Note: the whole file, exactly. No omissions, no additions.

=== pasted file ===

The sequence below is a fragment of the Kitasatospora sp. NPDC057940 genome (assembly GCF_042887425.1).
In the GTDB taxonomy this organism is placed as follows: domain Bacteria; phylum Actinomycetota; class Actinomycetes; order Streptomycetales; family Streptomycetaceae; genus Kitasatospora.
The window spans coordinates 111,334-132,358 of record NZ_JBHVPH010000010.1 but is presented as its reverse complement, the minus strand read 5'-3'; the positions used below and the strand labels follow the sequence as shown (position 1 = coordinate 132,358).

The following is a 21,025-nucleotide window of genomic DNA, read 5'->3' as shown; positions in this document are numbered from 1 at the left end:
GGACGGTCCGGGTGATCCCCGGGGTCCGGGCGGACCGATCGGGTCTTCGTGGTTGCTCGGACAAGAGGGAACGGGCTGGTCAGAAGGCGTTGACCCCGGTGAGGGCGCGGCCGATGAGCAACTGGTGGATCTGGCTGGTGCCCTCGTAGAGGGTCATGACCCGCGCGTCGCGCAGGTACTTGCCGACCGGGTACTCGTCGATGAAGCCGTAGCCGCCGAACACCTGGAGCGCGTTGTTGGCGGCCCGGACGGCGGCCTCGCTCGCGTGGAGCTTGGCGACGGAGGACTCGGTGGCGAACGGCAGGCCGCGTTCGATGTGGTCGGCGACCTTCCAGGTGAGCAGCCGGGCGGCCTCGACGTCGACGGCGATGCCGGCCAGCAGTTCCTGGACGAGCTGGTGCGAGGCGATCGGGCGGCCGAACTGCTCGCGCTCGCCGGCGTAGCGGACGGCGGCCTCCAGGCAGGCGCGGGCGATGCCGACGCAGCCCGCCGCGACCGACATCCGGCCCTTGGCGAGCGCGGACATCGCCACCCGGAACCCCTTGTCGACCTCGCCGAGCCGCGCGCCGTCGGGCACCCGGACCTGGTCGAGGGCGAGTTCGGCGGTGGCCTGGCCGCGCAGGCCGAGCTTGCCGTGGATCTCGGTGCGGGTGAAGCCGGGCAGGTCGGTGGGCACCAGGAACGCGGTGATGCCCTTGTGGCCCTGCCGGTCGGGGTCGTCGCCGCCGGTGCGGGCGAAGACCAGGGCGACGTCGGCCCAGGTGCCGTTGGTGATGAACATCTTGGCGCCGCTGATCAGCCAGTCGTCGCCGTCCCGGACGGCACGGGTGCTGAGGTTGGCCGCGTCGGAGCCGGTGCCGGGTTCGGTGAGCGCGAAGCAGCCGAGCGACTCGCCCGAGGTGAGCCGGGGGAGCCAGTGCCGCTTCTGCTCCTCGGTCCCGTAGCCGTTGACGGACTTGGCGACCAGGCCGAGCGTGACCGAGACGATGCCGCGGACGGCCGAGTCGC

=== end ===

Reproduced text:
The sequence below is a fragment of the Kitasatospora sp. NPDC057940 genome (assembly GCF_042887425.1).
In the GTDB taxonomy this organism is placed as follows: domain Bacteria; phylum Actinomycetota; class Actinomycetes; order Streptomycetales; family Streptomycetaceae; genus Kitasatospora.
The window spans coordinates 111,334-132,358 of record NZ_JBHVPH010000010.1 but is presented as its reverse complement, the minus strand read 5'-3'; the positions used below and the strand labels follow the sequence as shown (position 1 = coordinate 132,358).

The following is a 21,025-nucleotide window of genomic DNA, read 5'->3' as shown; positions in this document are numbered from 1 at the left end:
GGACGGTCCGGGTGATCCCCGGGGTCCGGGCGGACCGATCGGGTCTTCGTGGTTGCTCGGACAAGAGGGAACGGGCTGGTCAGAAGGCGTTGACCCCGGTGAGGGCGCGGCCGATGAGCAACTGGTGGATCTGGCTGGTGCCCTCGTAGAGGGTCATGACCCGCGCGTCGCGCAGGTACTTGCCGACCGGGTACTCGTCGATGAAGCCGTAGCCGCCGAACACCTGGAGCGCGTTGTTGGCGGCCCGGACGGCGGCCTCGCTCGCGTGGAGCTTGGCGACGGAGGACTCGGTGGCGAACGGCAGGCCGCGTTCGATGTGGTCGGCGACCTTCCAGGTGAGCAGCCGGGCGGCCTCGACGTCGACGGCGATGCCGGCCAGCAGTTCCTGGACGAGCTGGTGCGAGGCGATCGGGCGGCCGAACTGCTCGCGCTCGCCGGCGTAGCGGACGGCGGCCTCCAGGCAGGCGCGGGCGATGCCGACGCAGCCCGCCGCGACCGACATCCGGCCCTTGGCGAGCGCGGACATCGCCACCCGGAACCCCTTGTCGACCTCGCCGAGCCGCGCGCCGTCGGGCACCCGGACCTGGTCGAGGGCGAGTTCGGCGGTGGCCTGGCCGCGCAGGCCGAGCTTGCCGTGGATCTCGGTGCGGGTGAAGCCGGGCAGGTCGGTGGGCACCAGGAACGCGGTGATGCCCTTGTGGCCCTGCCGGTCGGGGTCGTCGCCGCCGGTGCGGGCGAAGACCAGGGCGACGTCGGCCCAGGTGCCGTTGGTGATGAACATCTTGGCGCCGCTGATCAGCCAGTCGTCGCCGTCCCGGACGGCACGGGTGCTGAGGTTGGCCGCGTCGGAGCCGGTGCCGGGTTCGGTGAGCGCGAAGCAGCCGAGCGACTCGCCCGAGGTGAGCCGGGGGAGCCAGTGCCGCTTCTGCTCCTCGGTCCCGTAGCCGTTGACGGACTTGGCGACCAGGCCGAGCGTGACCGAGACGATGCCGCGGACGGCCGAGTCGC